person covered by personal injury protection is material to any claim that has been
or may be made for past or future personal injury protection insurance benefits,
such person shall, upon the request of an insurer, submit to mental or physical
examination by a physician or physicians.
STATEMENT OF THE CASE AND FACTS
Shannon Nichols provides her own statement of the case and facts because
State Farm improperly begins argument in its statement of the case and facts and
provides commentary and incorrect characterization of argument and opinion.
Shannon Nichols was injured in a vehicle collision in September 1996. (R. 1-
4). She was insured for PIP by State Farm. (R. 1 - 4). She received the total value
of her car and policy limits of the tortfeasor’s bodily injury policy, making her
eligible for an underinsured motorist claim from State Farm, as well as for PIP. (R.
1- 4, 347). Shannon received chiropractic and orthopaedic treatment. (R. 8 -12,
478). In December, State Farm contracted with DRS, Inc. to schedule Shannon to
submit to an examination by Dr. Westergan, M.D.1
(R. 472 - 73). The examination
time was rescheduled twice by agreement. (R. 147 - 49, 472 -73, 478). The last
date for the examination was to be January 20, 1997 at 9:30 a.m. (R. 474).
Shannon had been having lower abdominal pain over her right ovary area. (R.
487). Her ob-gyn doctor ordered an ultrasound to diagnose the pain. (R. 490 -
95). Shannon Nichols had 3 abnormal pap smears the prior year. (R. 175 - 77).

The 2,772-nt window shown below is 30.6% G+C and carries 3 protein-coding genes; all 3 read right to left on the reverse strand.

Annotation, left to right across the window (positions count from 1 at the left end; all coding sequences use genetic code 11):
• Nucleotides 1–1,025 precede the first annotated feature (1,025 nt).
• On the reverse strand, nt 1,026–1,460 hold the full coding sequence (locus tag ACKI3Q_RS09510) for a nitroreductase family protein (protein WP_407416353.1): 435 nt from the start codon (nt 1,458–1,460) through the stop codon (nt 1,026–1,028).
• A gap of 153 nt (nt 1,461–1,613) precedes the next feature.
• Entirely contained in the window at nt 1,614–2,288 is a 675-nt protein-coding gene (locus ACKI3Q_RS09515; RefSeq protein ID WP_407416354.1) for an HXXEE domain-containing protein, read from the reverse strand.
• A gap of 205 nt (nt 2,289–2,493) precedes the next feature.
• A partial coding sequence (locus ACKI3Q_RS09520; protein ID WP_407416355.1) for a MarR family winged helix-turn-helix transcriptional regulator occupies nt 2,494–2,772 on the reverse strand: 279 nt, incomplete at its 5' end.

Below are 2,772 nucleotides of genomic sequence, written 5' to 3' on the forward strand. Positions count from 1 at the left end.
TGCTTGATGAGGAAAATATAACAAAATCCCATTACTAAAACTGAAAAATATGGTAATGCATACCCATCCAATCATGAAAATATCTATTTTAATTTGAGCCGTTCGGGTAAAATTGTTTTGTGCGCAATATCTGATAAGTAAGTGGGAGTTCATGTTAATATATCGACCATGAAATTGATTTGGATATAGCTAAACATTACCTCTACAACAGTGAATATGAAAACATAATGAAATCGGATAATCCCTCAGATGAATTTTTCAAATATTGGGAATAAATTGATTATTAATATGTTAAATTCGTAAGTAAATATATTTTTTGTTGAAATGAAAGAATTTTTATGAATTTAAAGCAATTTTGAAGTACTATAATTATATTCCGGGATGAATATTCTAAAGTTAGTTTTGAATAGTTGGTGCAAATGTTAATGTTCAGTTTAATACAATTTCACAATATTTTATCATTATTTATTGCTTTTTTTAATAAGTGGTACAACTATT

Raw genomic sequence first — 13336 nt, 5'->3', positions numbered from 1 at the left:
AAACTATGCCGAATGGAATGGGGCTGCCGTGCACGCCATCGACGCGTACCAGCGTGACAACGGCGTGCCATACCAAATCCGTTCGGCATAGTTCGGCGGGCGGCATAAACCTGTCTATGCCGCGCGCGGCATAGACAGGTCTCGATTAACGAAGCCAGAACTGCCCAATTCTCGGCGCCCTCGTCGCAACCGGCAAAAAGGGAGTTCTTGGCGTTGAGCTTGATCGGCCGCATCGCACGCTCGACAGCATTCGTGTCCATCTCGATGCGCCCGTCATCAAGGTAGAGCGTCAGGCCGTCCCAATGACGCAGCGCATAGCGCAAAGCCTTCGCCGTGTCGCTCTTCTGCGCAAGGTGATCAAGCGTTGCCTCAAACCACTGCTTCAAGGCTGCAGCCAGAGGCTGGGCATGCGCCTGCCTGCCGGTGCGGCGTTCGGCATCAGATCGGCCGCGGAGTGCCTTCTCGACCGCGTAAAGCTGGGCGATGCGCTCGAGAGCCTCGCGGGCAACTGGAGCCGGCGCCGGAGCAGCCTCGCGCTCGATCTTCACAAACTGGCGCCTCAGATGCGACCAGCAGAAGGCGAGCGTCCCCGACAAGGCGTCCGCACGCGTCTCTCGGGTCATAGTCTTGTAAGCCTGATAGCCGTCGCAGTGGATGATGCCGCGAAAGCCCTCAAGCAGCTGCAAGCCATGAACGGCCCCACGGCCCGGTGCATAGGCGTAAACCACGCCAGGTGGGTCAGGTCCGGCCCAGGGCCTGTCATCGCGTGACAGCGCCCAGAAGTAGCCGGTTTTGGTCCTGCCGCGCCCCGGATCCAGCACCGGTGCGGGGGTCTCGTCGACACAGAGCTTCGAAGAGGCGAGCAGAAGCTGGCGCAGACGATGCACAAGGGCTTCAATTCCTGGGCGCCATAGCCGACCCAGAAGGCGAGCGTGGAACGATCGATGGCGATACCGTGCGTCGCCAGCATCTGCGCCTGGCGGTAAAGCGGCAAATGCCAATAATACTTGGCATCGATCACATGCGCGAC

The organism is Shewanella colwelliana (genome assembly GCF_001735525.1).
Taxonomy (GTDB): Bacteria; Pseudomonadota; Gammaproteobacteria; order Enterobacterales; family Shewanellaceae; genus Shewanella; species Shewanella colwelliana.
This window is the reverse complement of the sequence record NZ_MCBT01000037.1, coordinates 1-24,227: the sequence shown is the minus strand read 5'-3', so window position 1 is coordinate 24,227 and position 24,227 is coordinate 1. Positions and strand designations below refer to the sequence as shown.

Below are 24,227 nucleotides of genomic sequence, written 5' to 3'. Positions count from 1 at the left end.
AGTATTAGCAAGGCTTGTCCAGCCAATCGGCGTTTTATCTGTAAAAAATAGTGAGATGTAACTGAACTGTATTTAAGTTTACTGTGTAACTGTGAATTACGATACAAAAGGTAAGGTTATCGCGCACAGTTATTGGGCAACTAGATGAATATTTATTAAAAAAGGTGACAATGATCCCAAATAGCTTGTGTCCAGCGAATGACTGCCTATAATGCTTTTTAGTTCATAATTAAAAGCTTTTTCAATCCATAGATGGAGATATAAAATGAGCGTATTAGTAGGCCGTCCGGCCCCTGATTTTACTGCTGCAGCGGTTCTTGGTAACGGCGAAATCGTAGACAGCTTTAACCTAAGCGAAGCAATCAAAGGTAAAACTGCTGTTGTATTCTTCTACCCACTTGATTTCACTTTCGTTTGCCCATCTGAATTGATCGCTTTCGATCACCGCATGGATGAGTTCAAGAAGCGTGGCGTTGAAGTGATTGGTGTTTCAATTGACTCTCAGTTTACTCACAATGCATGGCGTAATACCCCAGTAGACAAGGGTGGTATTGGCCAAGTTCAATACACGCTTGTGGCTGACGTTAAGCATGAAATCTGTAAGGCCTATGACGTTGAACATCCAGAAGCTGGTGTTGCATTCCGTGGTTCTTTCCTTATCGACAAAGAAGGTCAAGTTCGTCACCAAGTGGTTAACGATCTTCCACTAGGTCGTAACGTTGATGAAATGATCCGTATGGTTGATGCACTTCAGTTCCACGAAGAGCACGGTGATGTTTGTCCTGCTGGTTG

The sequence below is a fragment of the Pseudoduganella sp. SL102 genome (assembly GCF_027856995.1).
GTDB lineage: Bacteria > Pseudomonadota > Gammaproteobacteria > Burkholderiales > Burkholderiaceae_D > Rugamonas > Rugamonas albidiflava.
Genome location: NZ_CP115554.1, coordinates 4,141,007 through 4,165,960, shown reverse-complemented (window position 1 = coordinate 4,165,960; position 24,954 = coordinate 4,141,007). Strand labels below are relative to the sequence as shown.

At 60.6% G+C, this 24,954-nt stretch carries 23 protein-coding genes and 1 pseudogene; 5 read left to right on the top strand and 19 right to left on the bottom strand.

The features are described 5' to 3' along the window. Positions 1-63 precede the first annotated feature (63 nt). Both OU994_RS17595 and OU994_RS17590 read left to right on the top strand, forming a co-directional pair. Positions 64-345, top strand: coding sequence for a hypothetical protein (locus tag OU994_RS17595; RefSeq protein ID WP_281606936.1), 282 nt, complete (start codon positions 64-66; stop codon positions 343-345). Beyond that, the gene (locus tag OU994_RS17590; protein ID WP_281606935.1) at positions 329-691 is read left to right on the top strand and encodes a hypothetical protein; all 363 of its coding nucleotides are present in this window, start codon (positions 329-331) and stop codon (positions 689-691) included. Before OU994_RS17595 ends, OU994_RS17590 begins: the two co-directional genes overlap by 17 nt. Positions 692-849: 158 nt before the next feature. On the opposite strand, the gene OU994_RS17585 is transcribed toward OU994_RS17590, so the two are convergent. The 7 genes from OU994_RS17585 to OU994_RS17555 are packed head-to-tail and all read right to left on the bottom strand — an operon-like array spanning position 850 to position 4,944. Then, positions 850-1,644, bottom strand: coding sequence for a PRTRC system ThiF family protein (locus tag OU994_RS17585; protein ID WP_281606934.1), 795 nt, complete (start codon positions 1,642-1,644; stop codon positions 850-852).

The ultrasound was scheduled for January 20, 1997, at 10:30, the same day as State
Farm's examination. (R. 178). Shannon attended the ultrasound, instead of State
Farm’s medical examination. (R. 183).
State Farm paid the ambulance, hospital, and prior medical and chiropractic
bills, but due to the missed appointment with their orthopaedist, State Farm refused
to pay further PIP benefits for any further treatment, and Shannon sued in Orange
county court. (R. 8 - 12, 120 ln 4 - 6). State Farm served a Proposal for
Settlement of $250 to cover both benefits and attorneys fees in February 1999,
about a year after the start of the case. (R. 288 - 89).
At trial, the existence of a contract and properly submitted bills were
stipulated to, as well as bills not paid and interest of about eleven hundred dollars.
Shannon Nichols lost after a 2 day trial, on the question of whether she
unreasonably refused to attend the January 20, 1997 medical examination. (R. 263).
State Farm moved for and was denied attorneys fees based on its proposal for
settlement. (R. 290 - 91). Based on the holding of the newly published opinion in
U.S. Security Co. v. Cahuasqui , 760 So. 2d 1101 (Fla 3d DCA 2000), State Farm
moved for reconsideration which was granted. (R. 300 -30). A hearing was held
on the amount of fees. (R. 382 - 404). Judgment was entered against Shannon
Nichols for $23,199.00. (R. 374 -76). Collection proceedings were stayed pending
resolution of Cahuasqui before the Supreme Court. (R. 405). In Cahuasqui v.
U.S. Security Co., 796 So.2d 531 (Fla. 2001), the Supreme Court decided that
there was no actual conflict between the offer of judgment in Cahuasqui and the
mandatory arbitration decision for doctor’s bills in Nationwide v. Pinnacle, 753 So.
2d 55 (Fla. 2000). The trial court then certified the following question to the 5th
DCA. (R. 406 -07):
Are proposals for settlement pursuant to Section 768.79, Florida Statutes,
and Florida Rule of Civil Procedure 1.442 in actions to recover personal
injury protection benefits valid and enforceable or applicable to PIP suits?
The 5th District court rephrased the question to read:
May an insurer recover attorney’s fees under rule 1.442, Florida Rules of
Civil Procedure, and section 768.79, Florida Statutes, in an action brought
by its insured to recover under a personal injury protection policy?